I have an unusual background in that I spent most of my time as an undergraduate and graduate student studying the intricacies of our health care system. In fact, I was trained as a health economist but with a special focus on organizational behavior within hospitals and health care systems. Over time, my interests evolved. I went from studying organizational culture within hospitals to focusing purely on organizational behavior and labor economics, but within an array of industries. I’ve had the opportunity to study human resources issues across such verticals as call centers, retail, hospitality, finance and so on.
I mention all this because I’ve witnessed firsthand a similar transformation occurring in the health care industry and the human resources space. I first became aware of the phenomenon known as evidence-based medicine approximately 10 years ago when I was just out of undergrad and spent time researching the evidence base supporting treatments like cognitive behavioral theory for traumatic brain injury. I learned that it’s often not the case that there is a clear-cut treatment for a given condition. Research must be conducted with varying levels of rigor until there is a solid enough body of literature to support one treatment or another. Eventually, large-scale reviews and meta-analyses emerged that would evaluate this research within the context of its design and arrive at a conclusion about what the evidence supports for a given diagnosis.
This phenomenon is called evidence-based medicine, and it attempts to systematize the practice of medicine in such a way that doctors will practice in a consistent manner according to what the extensive research suggests is appropriate. When doctors don’t have this sort of consensus available, their practice patterns can vary widely. For example, one study examined a number of hospitals and found that when pregnant women arrived ready for delivery, the likelihood that they received a cesarean section or not varied tenfold depending solely on the doctor and hospital they visited (holding all other factors constant). It makes no sense that the same woman presenting with the same pregnancy and the same vitals might receive a C-section depending largely on the practice patterns and preferences of the doctor in question. Evidence-based medicine attempts to reduce this variance to ensure that the same set of symptoms will result in the same diagnosis and the same treatment regimen.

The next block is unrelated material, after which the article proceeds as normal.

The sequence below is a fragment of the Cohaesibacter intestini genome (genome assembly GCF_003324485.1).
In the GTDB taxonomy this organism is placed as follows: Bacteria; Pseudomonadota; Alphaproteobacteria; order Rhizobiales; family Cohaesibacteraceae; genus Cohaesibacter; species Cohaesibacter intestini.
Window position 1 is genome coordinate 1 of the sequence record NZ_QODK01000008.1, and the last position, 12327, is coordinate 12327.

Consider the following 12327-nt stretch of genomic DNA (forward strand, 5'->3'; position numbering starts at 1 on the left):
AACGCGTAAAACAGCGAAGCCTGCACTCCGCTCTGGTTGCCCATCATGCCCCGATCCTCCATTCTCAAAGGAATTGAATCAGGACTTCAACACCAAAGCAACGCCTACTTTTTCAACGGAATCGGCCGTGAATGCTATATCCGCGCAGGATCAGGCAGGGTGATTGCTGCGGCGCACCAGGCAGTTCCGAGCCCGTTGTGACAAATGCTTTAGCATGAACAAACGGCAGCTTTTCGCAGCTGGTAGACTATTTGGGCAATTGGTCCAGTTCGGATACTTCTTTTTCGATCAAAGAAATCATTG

What I’ve found interesting is that we are now beginning to see this exact transformation occur within human resources. The nascent movement called “people analytics” attempts to remove gut instinct, intuition and human biases from talent management in order to make workforce decisions in an evidence-based and data-driven way. As an analogy to the pregnancy example, if an applicant shows up for a job interview, the applicant shouldn’t be hired or dismissed simply because he or she spoke with interviewer A as opposed to interviewer B. The applicant should be tested in a rigorous and objective manner in order to determine whether their knowledge, skills and abilities fit the role for which they are being hired.
The idea is the same—analyze data and engage in research to generate best practices around the workforce and then disseminate those best practices to ensure that human resources practitioners are making decisions in an evidence-based way.
Let’s consider another practice with a questionable evidence base: reviewing resumes. We know from the research that recruiters spend an average of seven seconds on each resume, and what do they look for? Among other things, they look for an unusual work history: people who are job-hoppers or are among the long-term unemployed. My employer conducted its own research on work history and found that there is almost no correlation between previous work history and future job outcomes. In other words, weeding out job-hoppers and the long-term unemployed is bad practice. It not only hurts these individuals but also removes approximately 2 to 6 percent of viable applicants from the available pool.
Admittedly, our study is just one of many that should be conducted on this resume phenomenon. Once there’s enough evidence to support this finding that previous work history does not predict future job outcomes (or perhaps the opposite), there should be a massive campaign to educate recruiters and ensure that they’re not unfairly penalizing individuals with these sorts of backgrounds. That is the idea behind evidence-based decision-making, and it is slowly but surely making its way to the human resources world and replacing the gut instinct, intuition and cognitive biases that we know affect our objectivity.
As a researcher and an empiricist, I am very excited to see this evidence-based paradigm make inroads in another field. It will benefit employees and employers in the same way that evidence-based medicine benefits patients and health care providers.